Since I moved to Japan five and a half years ago, I’ve been keeping all of my pictures of this country in a folder on my desktop computer. Commingled as they are, it’s hard to know exactly how many pictures I took in this year alone (those of you out there who are MUCH savvier at computers than me, feel free to speak up) but I DO know that when I got back from my trip to Takayama, Kanazawa and Kyoto last month, I’d filled two memory cards with 1047 images.
So how did I narrow it down to my five favorites? Technically, I didn’t. This is a two-part post so you’re getting ten. 🙂 It was tough, though, and I am sure I am missing some great photos that are simply lost to the archives at the moment. But in what felt like a (blessed) banner year of travel around Japan, here are 5 shots that manage to encapsulate some of my favorite moments. (There is no order to these or those in the next post.)
1. Lavender in Hokkaido
I finally made it back to Hokkaido when it wasn’t buried under a gazillion feet of snow. Not that I didn’t enjoy the Sapporo Snow Festival a few years ago, but I much prefer to do my traveling when I can feel my extremities. And Hokkaido is so much more beautiful, in my opinion, when it’s not blanketed under a thick, wet carpet. Fields and fields of lavender and wildflowers greeted us at every turn in the central part of the island and the weather was perfect for outdoor activities like hiking. I know we should try somewhere else for our vacation next summer, but it’s oh so tempting to go back.
2. Festivals, festivals, festivals
We missed out on a lot during our first year in Japan. Really, when you think you only have one year, you pack in so much but it’s impossible to even come close to seeing it all. We did get out a lot when we lived in Tokyo but we rarely caught any local or big festivals for some reason. In Okinawa, we couldn’t escape the drums of Obon, but we were always busy working when other events were on, it seemed. This year, we’ve somehow managed to stumble across some notable festivals without even trying. One of my favorites was the rice planting festival in suburban Osaka back in June. In the midst of a frenetic, concrete-strewn city, here was a group of participants practicing the age-old tradition of sowing that year’s rice crop. Even though I didn’t know a whole lot about rice at that point, I found the ritual strangely fascinating.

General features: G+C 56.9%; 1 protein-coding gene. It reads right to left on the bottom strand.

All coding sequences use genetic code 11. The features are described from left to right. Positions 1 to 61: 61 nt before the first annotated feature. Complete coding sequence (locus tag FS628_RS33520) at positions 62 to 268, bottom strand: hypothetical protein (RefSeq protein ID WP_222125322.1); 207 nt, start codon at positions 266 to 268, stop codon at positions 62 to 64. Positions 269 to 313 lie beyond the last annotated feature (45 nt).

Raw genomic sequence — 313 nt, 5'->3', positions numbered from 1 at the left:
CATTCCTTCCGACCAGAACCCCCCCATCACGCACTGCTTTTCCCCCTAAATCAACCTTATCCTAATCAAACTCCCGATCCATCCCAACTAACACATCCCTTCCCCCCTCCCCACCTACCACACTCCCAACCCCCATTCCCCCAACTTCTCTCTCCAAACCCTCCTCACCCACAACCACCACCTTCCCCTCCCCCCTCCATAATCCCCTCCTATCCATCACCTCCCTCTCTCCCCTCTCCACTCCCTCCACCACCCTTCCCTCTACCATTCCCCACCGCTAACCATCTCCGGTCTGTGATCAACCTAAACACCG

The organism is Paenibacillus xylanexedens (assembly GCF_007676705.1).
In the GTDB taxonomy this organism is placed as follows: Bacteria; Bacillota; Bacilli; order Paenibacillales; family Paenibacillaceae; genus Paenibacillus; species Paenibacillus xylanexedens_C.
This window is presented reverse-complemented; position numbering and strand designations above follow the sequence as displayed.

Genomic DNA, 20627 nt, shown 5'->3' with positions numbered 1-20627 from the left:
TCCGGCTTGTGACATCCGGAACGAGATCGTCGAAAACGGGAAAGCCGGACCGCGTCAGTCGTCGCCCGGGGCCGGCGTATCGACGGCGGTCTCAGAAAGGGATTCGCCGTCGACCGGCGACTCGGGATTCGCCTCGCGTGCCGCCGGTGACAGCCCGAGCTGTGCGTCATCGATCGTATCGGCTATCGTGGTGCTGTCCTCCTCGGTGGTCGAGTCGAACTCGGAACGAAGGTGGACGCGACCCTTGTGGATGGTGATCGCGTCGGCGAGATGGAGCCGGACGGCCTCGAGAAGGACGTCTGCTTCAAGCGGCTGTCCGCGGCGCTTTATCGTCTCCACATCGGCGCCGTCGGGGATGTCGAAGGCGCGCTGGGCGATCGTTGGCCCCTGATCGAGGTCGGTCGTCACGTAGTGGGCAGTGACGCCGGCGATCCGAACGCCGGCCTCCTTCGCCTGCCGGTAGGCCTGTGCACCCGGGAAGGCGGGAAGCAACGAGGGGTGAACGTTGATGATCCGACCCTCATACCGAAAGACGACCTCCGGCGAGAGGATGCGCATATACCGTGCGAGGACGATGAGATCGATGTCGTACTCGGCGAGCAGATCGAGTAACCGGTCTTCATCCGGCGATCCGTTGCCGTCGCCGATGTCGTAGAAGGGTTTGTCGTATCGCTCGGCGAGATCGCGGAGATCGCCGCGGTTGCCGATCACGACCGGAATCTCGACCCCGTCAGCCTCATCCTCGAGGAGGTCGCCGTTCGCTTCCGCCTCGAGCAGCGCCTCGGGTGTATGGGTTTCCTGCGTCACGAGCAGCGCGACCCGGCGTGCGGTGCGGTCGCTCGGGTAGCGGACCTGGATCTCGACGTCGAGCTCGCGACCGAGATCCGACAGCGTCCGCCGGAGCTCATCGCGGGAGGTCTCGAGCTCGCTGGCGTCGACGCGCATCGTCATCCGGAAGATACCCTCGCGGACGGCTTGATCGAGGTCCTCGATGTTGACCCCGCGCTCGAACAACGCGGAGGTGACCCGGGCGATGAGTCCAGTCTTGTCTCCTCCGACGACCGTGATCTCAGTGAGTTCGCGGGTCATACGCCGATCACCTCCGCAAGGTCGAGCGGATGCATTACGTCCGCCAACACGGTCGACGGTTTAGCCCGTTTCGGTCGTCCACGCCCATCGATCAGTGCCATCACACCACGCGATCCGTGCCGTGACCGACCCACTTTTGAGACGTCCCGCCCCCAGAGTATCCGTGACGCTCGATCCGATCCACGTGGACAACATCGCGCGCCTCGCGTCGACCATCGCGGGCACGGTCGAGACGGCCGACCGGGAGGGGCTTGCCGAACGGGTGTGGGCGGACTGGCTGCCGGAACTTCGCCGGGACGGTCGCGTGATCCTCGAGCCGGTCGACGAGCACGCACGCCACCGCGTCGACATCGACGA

3. Kenrokuen Garden
I can’t not include a garden picture. I’m a sucker for gardens. This year, I managed to hit two of Japan’s top three gardens but frankly, they don’t need titles like that to impress me. I have a neighbor here in Kumamoto whose garden has the most outstandingly beautiful peach blossoms in the spring. Doesn’t matter the size, I find these microcosms of the natural world make my heart sing in ways I can’t explain. And my photos just never seem to do these places justice. This shot was taken in Kenrokuen in Kanazawa just a little over a month ago. That still ranks as one of the most satisfying garden visits I’ve had in Japan – a truly lovely place.
I couldn’t decide between this picture or about ten others just like it. This one was from a lunch I had at Akasaka Tantei in Tokyo back in March. It’s not even the food on the plate here that made me use this shot, though to combine the exquisiteness of kaiseki with the flavors of my old home of Okinawa was truly a special treat. It’s really just an illustration of how I think of Japanese cuisine. Presentation is everything. And the presentation is nearly always perfect. Who wouldn’t want to eat food that looks like this? I’m all about a variety of tastes in my meals and I love that I can essentially eat 20-25 different flavors in one sitting, even if some of them are only one or two bites. I never get tired of Japanese cuisine and it will be the thing I miss most someday when I am no longer living here.
I’ve seen photographers in Kyoto staking out streets in the Gion district for hours, just waiting for a geisha to appear. I’m not that fanatical but I do understand the rush of seeing such a fabled beauty flit through the streets as dusk falls. I’ve seen a few maiko (and one or two full-blown geisha) on my trips to Kyoto but never more than a quick glance or a glimpse through a restaurant or taxi window. Here was the first maiko who wasn’t running away from me! And I didn’t have to fork over hundreds of dollars to see her either! Every Sunday, you can catch free 15 minute performances by maiko at the Kyoto Traditional Crafts Museum from 2pm-3pm. The maiko dance for a few minutes and then sit there basically posing while they answer questions (in Japanese) and allow their picture to be taken. Admittedly it does take a bit of the mystique out of the experience, but it allowed me to see things (like her hair accessories, makeup and kimono) that I otherwise would never have had the opportunity to examine.
Five down, five to go. Stay tuned for the rest of my top ten photos of 2013 in just a few days!